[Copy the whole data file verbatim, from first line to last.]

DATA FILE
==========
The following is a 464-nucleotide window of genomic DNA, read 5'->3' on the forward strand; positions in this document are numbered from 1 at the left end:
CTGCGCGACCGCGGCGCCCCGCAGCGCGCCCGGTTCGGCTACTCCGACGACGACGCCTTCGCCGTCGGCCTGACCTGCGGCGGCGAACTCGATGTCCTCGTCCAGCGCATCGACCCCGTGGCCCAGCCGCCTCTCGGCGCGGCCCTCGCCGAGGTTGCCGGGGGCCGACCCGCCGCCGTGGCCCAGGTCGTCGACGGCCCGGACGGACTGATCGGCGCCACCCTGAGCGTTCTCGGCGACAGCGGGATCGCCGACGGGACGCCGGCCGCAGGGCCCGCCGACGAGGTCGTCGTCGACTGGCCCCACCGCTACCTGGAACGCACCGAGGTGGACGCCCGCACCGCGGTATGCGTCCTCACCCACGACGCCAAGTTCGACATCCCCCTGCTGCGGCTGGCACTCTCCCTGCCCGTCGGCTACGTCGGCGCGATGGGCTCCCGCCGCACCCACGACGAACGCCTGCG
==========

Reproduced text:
The following is a 464-nucleotide window of genomic DNA, read 5'->3' on the forward strand; positions in this document are numbered from 1 at the left end:
CTGCGCGACCGCGGCGCCCCGCAGCGCGCCCGGTTCGGCTACTCCGACGACGACGCCTTCGCCGTCGGCCTGACCTGCGGCGGCGAACTCGATGTCCTCGTCCAGCGCATCGACCCCGTGGCCCAGCCGCCTCTCGGCGCGGCCCTCGCCGAGGTTGCCGGGGGCCGACCCGCCGCCGTGGCCCAGGTCGTCGACGGCCCGGACGGACTGATCGGCGCCACCCTGAGCGTTCTCGGCGACAGCGGGATCGCCGACGGGACGCCGGCCGCAGGGCCCGCCGACGAGGTCGTCGTCGACTGGCCCCACCGCTACCTGGAACGCACCGAGGTGGACGCCCGCACCGCGGTATGCGTCCTCACCCACGACGCCAAGTTCGACATCCCCCTGCTGCGGCTGGCACTCTCCCTGCCCGTCGGCTACGTCGGCGCGATGGGCTCCCGCCGCACCCACGACGAACGCCTGCG